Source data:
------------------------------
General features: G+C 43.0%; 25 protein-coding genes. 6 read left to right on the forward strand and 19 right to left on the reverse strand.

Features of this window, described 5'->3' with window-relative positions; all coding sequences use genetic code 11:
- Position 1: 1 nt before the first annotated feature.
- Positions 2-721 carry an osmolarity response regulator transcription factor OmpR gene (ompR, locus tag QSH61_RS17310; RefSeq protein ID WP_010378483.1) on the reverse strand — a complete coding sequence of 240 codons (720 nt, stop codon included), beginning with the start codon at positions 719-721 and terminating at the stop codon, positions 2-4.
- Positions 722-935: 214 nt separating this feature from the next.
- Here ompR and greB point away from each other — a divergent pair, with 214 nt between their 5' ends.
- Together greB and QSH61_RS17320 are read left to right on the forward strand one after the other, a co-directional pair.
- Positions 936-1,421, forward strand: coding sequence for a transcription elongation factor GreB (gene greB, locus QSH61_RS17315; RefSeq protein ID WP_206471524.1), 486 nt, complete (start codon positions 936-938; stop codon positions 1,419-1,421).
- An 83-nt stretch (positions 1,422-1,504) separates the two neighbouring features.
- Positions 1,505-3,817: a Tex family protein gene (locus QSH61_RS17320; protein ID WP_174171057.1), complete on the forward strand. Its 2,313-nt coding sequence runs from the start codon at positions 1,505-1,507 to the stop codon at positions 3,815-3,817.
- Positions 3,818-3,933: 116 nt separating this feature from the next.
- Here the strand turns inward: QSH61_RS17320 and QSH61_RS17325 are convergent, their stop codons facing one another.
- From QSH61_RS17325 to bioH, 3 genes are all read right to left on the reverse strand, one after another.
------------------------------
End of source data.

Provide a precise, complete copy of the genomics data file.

General features: G+C 43.0%; 25 protein-coding genes. 6 read left to right on the forward strand and 19 right to left on the reverse strand.

Features of this window, described 5'->3' with window-relative positions; all coding sequences use genetic code 11:
- Position 1: 1 nt before the first annotated feature.
- Positions 2-721 carry an osmolarity response regulator transcription factor OmpR gene (ompR, locus tag QSH61_RS17310; RefSeq protein ID WP_010378483.1) on the reverse strand — a complete coding sequence of 240 codons (720 nt, stop codon included), beginning with the start codon at positions 719-721 and terminating at the stop codon, positions 2-4.
- Positions 722-935: 214 nt separating this feature from the next.
- Here ompR and greB point away from each other — a divergent pair, with 214 nt between their 5' ends.
- Together greB and QSH61_RS17320 are read left to right on the forward strand one after the other, a co-directional pair.
- Positions 936-1,421, forward strand: coding sequence for a transcription elongation factor GreB (gene greB, locus QSH61_RS17315; RefSeq protein ID WP_206471524.1), 486 nt, complete (start codon positions 936-938; stop codon positions 1,419-1,421).
- An 83-nt stretch (positions 1,422-1,504) separates the two neighbouring features.
- Positions 1,505-3,817: a Tex family protein gene (locus QSH61_RS17320; protein ID WP_174171057.1), complete on the forward strand. Its 2,313-nt coding sequence runs from the start codon at positions 1,505-1,507 to the stop codon at positions 3,815-3,817.
- Positions 3,818-3,933: 116 nt separating this feature from the next.
- Here the strand turns inward: QSH61_RS17320 and QSH61_RS17325 are convergent, their stop codons facing one another.
- From QSH61_RS17325 to bioH, 3 genes are all read right to left on the reverse strand, one after another.